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The Long Road Home

Program for Katrina evacuees visits Memphis.



For the thousands of Katrina evacuees still living in Memphis, hope may be on the horizon. Louisiana's "Road Home" program — a collection of services charged with spearheading the recovery effort — has set up temporary offices at the Holiday Inn Select on Airways.

As part of the program, a displaced homeowner can receive up to $150,000 to rebuild an existing home, purchase a new home in Louisiana, or relocate out of state. The average dollar amount awarded for each claim is $76,162. In total, the program has $7.8 billion in funds earmarked directly for homeowners.

"The way the program works is there's a meeting after the application," says Tiffany Alexander, public information officer with ICF International, the firm overseeing the Road Home program. "We have been asking people to come to Louisiana, but there are so many people applying that we decided to go on the road to help them."

Applicants can schedule interviews at the Memphis location until April 29th. After the 29th, the Memphis office will be closed.

Critics of the Road Home program have pointed to vast post-interview delays as evidence of an understaffed and overloaded department. They blame bureaucratic red tape and excessive anti-fraud measures for failing to put money in the hands of displaced victims. As reported by the New Orleans Times-Picayune, the Louisiana legislature ordered a special panel to investigate ICF's handling of its contract.

As of April 16th, only 7,800 of the program's more than 125,000 applicants have received funding.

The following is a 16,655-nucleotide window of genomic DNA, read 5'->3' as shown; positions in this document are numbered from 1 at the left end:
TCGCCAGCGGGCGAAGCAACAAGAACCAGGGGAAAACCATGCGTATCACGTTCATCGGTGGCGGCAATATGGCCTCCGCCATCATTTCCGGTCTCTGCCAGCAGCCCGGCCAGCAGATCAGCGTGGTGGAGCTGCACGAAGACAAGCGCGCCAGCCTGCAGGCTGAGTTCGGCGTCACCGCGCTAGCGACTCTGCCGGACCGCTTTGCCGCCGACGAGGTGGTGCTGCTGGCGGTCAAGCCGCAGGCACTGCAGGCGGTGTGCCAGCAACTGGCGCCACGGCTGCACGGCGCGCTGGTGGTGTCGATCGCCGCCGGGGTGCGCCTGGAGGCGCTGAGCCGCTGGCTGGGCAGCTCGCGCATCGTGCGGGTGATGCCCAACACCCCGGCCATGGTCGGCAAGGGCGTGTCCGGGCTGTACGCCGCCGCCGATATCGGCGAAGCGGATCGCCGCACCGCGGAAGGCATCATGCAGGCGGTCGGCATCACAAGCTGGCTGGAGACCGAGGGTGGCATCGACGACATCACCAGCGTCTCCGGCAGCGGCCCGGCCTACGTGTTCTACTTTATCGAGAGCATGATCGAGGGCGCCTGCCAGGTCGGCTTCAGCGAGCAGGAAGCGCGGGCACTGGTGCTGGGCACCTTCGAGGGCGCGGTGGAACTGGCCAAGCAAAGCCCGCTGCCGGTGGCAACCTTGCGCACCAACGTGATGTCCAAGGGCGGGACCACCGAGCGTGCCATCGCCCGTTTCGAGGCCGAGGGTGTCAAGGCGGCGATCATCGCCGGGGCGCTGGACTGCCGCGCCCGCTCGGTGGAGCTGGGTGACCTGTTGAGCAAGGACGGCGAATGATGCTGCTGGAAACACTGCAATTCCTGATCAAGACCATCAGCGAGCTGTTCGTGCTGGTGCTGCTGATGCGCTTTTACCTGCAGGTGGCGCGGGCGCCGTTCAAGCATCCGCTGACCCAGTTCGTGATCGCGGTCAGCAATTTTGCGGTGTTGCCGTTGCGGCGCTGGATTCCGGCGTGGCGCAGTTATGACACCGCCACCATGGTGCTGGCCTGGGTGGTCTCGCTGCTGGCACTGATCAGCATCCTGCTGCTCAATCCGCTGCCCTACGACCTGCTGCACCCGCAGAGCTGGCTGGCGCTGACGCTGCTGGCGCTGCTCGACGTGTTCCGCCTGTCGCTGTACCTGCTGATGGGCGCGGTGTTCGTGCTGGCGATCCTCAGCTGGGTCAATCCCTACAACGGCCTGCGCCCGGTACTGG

ICF counters that it is over a year ahead of schedule based on its initial October 2006 contract and that customer surveys reflect that 93 percent of people are very satisfied with the program. They also cite a 15 percent fraudulent claim rate in neighboring Mississippi's housing program to show that rigorous prevention efforts are necessary "to protect homeowners from fraud and to ensure that those who benefit from the funds are eligible Louisianans."

Statistics support ICF's claim that the Road Home process is become more efficient. Of the families that received Road Home funding, more than 6,500 of those awards were given within the last two months, according to a February PBS report.

"The Road Home program represents the largest recovery effort in U.S. history," says Alexander. "With such a large undertaking, a verification process and safeguards against fraud must be put into place, but every effort is being made to assist homeowners in any way possible. That is one of the reasons we are in cities including Dallas, Atlanta, and Memphis.

"Many Road Home employees are applicants themselves," she adds. "They are going through the exact same process they are guiding others through."

Katrina evacuees who would like to apply for Road Home funding or schedule an interview can call 1-888-Road-2-LA or visit

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